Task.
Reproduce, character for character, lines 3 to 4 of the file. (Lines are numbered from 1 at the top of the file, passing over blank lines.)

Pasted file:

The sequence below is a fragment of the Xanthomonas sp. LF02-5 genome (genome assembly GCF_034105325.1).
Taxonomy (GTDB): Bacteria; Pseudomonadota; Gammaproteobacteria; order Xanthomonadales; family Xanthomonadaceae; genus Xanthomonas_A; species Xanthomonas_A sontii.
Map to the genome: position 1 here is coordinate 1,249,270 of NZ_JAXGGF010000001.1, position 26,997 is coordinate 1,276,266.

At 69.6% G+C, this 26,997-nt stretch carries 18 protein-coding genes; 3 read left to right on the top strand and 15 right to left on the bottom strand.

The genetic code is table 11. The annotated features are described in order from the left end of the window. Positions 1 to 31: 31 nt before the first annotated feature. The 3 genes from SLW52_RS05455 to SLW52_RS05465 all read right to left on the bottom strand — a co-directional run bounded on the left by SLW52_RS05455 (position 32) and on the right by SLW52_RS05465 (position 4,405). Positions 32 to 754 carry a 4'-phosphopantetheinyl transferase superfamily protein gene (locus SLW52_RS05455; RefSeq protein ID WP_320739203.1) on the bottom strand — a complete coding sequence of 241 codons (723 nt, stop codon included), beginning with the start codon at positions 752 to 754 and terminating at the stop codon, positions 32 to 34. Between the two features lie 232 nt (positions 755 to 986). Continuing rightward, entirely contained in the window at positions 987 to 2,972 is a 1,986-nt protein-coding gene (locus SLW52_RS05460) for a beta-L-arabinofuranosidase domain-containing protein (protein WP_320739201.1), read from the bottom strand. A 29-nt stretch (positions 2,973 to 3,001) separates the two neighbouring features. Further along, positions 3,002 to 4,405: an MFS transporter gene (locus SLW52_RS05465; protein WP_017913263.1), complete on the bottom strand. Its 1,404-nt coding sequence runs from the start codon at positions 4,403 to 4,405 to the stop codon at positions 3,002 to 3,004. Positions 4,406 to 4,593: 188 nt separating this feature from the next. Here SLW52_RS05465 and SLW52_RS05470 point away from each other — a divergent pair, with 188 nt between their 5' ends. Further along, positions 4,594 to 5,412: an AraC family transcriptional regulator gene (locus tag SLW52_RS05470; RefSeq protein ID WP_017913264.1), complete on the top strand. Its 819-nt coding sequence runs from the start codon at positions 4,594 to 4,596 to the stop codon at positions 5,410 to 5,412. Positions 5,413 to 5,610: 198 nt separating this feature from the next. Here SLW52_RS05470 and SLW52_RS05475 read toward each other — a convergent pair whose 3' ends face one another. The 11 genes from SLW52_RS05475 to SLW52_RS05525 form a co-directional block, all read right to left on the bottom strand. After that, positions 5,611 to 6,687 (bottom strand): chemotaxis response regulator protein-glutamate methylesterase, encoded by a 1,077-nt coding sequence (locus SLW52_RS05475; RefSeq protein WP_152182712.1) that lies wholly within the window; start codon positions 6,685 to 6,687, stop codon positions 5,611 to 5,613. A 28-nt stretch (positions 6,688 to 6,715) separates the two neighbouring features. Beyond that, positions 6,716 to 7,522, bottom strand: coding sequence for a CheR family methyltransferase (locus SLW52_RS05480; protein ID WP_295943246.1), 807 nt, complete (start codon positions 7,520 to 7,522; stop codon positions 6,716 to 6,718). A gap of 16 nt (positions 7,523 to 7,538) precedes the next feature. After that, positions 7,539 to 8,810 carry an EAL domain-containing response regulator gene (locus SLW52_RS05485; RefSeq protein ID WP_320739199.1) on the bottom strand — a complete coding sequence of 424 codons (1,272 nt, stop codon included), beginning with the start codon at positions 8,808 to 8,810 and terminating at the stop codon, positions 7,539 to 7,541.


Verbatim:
Map to the genome: position 1 here is coordinate 1,249,270 of NZ_JAXGGF010000001.1, position 26,997 is coordinate 1,276,266.

At 69.6% G+C, this 26,997-nt stretch carries 18 protein-coding genes; 3 read left to right on the top strand and 15 right to left on the bottom strand.